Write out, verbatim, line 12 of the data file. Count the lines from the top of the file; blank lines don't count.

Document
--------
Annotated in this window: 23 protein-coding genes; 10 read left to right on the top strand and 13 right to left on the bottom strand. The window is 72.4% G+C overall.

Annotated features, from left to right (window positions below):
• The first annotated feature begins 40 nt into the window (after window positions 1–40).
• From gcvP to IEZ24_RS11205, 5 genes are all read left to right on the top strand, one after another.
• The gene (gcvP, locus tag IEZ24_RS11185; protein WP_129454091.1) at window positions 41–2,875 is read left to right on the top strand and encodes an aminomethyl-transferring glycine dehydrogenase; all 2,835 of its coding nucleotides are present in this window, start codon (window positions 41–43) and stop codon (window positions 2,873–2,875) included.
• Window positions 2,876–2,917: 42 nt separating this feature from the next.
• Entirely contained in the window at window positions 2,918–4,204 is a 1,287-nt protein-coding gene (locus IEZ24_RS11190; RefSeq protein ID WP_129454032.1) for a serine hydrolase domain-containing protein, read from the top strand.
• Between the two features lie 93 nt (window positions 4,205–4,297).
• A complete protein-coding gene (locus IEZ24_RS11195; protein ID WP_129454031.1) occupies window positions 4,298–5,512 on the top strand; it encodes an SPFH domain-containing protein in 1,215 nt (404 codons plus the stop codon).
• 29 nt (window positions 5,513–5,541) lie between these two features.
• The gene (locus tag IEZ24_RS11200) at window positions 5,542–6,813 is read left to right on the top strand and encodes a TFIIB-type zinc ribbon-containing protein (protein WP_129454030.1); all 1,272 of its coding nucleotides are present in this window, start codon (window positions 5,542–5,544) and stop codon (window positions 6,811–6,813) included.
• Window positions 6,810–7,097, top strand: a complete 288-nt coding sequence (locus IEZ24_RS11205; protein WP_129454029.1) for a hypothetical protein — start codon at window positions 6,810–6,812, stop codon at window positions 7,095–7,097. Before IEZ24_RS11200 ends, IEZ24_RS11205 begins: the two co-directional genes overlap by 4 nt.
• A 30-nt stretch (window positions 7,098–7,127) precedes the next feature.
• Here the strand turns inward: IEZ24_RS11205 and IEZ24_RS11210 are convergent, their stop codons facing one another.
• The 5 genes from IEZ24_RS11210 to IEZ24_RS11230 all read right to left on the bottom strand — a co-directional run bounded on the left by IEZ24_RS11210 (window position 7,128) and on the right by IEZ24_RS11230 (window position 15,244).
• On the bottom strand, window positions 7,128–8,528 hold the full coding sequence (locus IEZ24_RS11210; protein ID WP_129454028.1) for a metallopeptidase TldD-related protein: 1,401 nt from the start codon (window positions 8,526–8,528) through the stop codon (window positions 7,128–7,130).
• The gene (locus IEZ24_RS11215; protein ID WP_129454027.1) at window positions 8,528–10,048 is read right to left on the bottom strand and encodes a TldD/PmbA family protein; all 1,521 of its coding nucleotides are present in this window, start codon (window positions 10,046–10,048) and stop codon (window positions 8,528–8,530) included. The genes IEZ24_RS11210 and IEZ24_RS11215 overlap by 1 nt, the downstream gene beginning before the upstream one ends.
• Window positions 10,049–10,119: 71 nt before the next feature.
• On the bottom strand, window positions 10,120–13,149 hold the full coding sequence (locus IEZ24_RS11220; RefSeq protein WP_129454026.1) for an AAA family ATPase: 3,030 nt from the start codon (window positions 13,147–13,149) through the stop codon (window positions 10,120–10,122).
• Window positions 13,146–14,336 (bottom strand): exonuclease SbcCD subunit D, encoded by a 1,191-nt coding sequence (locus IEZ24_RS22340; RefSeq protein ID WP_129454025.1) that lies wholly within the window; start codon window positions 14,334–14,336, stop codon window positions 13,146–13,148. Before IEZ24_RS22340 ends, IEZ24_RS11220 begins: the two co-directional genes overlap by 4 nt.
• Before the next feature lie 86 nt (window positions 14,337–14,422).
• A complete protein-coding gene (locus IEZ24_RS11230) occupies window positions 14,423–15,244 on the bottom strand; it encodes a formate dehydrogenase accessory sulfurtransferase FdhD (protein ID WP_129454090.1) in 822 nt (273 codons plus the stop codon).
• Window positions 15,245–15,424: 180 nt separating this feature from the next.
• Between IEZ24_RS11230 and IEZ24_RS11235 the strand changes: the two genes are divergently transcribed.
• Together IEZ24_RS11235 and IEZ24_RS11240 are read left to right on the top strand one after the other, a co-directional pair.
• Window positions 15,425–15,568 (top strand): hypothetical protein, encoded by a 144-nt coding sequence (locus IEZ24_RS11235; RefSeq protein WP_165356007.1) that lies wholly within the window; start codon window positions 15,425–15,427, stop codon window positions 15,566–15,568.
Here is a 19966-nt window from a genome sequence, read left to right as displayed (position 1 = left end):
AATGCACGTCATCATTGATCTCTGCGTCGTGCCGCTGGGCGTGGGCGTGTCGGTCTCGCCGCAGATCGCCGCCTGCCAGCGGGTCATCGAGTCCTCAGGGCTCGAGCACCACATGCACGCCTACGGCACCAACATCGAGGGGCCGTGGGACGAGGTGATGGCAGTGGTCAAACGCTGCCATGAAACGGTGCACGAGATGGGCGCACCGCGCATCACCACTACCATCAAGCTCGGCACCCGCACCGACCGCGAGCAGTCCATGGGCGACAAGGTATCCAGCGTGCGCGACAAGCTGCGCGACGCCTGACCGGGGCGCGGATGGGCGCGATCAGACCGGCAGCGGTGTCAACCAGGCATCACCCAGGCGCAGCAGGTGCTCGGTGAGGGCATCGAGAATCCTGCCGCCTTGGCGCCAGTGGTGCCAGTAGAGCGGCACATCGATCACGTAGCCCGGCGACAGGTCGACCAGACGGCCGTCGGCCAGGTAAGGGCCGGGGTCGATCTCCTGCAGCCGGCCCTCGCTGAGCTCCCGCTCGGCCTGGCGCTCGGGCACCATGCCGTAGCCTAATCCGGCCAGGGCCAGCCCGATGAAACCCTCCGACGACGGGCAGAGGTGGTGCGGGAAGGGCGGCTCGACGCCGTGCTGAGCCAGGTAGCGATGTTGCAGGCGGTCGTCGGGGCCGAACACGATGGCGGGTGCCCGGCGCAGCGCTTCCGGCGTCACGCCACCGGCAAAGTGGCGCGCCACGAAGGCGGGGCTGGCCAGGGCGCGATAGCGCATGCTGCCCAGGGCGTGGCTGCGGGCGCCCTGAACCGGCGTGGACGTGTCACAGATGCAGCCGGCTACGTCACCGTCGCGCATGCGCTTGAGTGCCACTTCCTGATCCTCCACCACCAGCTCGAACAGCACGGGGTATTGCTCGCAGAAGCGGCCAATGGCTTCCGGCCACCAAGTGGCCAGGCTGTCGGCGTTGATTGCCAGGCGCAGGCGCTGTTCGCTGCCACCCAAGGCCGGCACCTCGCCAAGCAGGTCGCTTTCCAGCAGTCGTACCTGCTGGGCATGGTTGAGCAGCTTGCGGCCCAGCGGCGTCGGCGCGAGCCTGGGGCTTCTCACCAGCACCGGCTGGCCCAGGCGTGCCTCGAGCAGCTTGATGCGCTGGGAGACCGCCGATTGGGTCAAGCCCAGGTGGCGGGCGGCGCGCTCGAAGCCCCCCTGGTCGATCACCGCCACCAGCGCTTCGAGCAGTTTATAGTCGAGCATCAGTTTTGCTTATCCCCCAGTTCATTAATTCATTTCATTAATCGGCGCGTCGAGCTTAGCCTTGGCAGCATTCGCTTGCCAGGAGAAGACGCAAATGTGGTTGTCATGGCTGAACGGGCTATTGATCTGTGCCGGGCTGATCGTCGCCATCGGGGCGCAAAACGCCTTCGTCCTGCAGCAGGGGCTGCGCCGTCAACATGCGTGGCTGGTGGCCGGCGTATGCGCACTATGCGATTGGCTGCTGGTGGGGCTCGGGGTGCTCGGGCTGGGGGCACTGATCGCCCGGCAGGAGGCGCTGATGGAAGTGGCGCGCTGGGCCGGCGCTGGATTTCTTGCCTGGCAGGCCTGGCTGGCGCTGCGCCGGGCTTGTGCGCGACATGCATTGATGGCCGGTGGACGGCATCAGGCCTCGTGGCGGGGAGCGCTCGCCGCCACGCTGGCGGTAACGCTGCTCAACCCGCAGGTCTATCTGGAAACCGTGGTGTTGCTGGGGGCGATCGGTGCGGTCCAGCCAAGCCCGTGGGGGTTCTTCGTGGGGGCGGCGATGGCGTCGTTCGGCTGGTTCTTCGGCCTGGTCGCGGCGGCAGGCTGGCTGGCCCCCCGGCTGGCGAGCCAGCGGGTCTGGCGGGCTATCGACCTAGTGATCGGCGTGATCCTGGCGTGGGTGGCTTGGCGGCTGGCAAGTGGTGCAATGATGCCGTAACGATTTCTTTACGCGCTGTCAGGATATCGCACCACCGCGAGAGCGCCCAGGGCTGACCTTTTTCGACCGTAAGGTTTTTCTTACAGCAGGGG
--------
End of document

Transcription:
• Window positions 6,810–7,097, top strand: a complete 288-nt coding sequence (locus IEZ24_RS11205; protein WP_129454029.1) for a hypothetical protein — start codon at window positions 6,810–6,812, stop codon at window positions 7,095–7,097. Before IEZ24_RS11200 ends, IEZ24_RS11205 begins: the two co-directional genes overlap by 4 nt.